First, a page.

Wednesday, 21 March 2018

Aidan Hart - Iconographer and Sacred Artist

Christ the All Merciful


Jesus said, 'This is what the Kingdom of God is like. A man scatters seed on the ground. Night and day, whether he sleeps or gets up, the seed sprouts and grows, though he does not know how. All by itself the soil produces grain - first the stalk, then the head, then the full kernel in the head. As soon as the grain is ripe, he puts the sickle to it, because the harvest has come.'

Mark 4: 26-29


It is easy to feel down-heartened about the state of Christianity in Britain today. Church attendance, we are continually told, is in free-fall, while practicing Christians are bundled out of the public square with almost celebratory haste. Yet the parable of the growing seed encourages us to look at the situation differently. The Kingdom of God is mysterious and unquantifiable. It cannot be measured, weighed or counted. It grows in secret ways and places that are foreign to the linear, rationalistic mind. Night and day it grows, whether we sleep or get up. We need eyes to see it though, and ears to hear, neither of which are easy to obtain in this spiritually obtuse age. The good news, however, is that signs of renewal can in fact be found all around us, often in independent, non-official, non-obvious places. The sacred art of Aidan Hart is one of these places.

Hart was born in England in 1957, though he spent most of his early life in New Zealand, where he trained as a secondary school teacher and began practicing as a sculptor. He became a member of the Greek Orthodox Church in 1983, returned to live in England and started his career as a professional iconographer. He lived for two years as a monk on Mount Athos, then spent six years as a hermit in Shropshire. He is now married with two children.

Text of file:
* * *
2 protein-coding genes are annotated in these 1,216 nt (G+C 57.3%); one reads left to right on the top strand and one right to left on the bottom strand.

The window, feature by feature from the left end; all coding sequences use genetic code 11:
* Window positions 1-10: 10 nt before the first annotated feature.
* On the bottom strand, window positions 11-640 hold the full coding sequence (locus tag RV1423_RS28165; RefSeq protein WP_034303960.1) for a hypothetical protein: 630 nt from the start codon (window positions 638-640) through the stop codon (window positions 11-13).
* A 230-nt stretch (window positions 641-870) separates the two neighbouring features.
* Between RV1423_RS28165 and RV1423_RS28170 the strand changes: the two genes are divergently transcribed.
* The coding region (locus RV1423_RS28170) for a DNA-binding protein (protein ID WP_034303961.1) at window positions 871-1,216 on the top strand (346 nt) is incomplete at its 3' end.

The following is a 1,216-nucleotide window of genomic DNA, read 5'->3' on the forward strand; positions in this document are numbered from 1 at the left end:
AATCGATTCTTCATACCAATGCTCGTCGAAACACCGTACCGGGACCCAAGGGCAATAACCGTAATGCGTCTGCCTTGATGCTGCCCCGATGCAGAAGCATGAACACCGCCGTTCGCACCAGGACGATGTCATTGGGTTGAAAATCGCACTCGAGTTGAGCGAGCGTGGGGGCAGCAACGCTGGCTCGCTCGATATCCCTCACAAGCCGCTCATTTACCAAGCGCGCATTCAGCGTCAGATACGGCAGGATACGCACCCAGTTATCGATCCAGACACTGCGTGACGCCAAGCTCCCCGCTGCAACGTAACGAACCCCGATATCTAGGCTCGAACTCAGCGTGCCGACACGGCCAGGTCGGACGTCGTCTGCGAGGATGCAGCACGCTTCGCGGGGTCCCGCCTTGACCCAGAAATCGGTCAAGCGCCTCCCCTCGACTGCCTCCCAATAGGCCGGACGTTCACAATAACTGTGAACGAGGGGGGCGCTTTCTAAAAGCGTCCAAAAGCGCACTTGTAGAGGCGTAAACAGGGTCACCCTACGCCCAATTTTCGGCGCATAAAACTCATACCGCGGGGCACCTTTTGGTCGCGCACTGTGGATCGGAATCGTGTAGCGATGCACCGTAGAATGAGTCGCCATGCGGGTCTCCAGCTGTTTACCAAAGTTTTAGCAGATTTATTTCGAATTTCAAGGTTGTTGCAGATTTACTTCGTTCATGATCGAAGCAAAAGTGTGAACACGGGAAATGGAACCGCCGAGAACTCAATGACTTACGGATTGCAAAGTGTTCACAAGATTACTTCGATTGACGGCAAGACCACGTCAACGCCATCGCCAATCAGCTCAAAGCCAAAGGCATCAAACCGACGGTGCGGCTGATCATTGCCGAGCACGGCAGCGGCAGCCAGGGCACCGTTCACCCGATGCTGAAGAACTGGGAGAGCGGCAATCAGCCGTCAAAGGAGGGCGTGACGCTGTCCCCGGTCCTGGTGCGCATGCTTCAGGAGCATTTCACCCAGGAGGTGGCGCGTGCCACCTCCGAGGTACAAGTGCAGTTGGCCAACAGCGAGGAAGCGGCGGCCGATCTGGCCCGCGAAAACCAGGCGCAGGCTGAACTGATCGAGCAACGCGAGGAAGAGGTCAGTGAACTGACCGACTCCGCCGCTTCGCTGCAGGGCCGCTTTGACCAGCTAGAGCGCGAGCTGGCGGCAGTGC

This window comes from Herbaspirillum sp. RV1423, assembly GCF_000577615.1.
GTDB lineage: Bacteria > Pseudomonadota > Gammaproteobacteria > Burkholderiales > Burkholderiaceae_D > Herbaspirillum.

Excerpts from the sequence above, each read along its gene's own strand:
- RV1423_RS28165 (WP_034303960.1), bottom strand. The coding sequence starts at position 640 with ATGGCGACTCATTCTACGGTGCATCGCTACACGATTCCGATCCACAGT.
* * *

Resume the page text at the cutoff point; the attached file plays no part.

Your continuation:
Hart's website - - illustrates the quality and quantity of his work as well as the sheer variety of his oeuvre: panel paintings, frescoes, carvings, illuminated manuscripts, mosaics, and more. He is also in demand as a teacher, speaker and writer, and his website gives numerous examples of his written and spoken work. He has written two books, Techniques of Icon and Wall Painting (2011) and Beauty Spirit Matter: Icons in the Modern World (2014), and was elected a fellow of the Temenos Academy in 2015. He now has over 900 commissioned works in private and church collections in over 25 countries.

What I find especially cheering is that this great wellspring of spiritual and artistic energy should be bubbling up from the heart of our country. Aidan Hart lives and works in Shropshire, one of the quietest and most sparsely populated counties in England. Maybe some of that calm and stillness carries over into his art and strikes a chord with a public desperately in need of the peace and centredness that only contact with the Divine can bring. Modern men and women, as T.S. Eliot observed in Four Quartets, are 'distracted from distraction by distraction', but these distractions can only numb the ache of a life lived without ultimate point or purpose. They cannot save or heal. Aidan Hart's icons, on the other hand, can help do exactly that, imbued as they are with the salvific, restorative peace that Eliot in the same poem calls, 'the still point of the turning world.'

Hart's icons have a particular resonance, I feel, for those of us with a connection to the British Isles, simply because his work features so many British and Irish saints. This icon of the sixth-century saint, Kentigern of Strathclyde (also known as Mungo), for instance, is a fine example: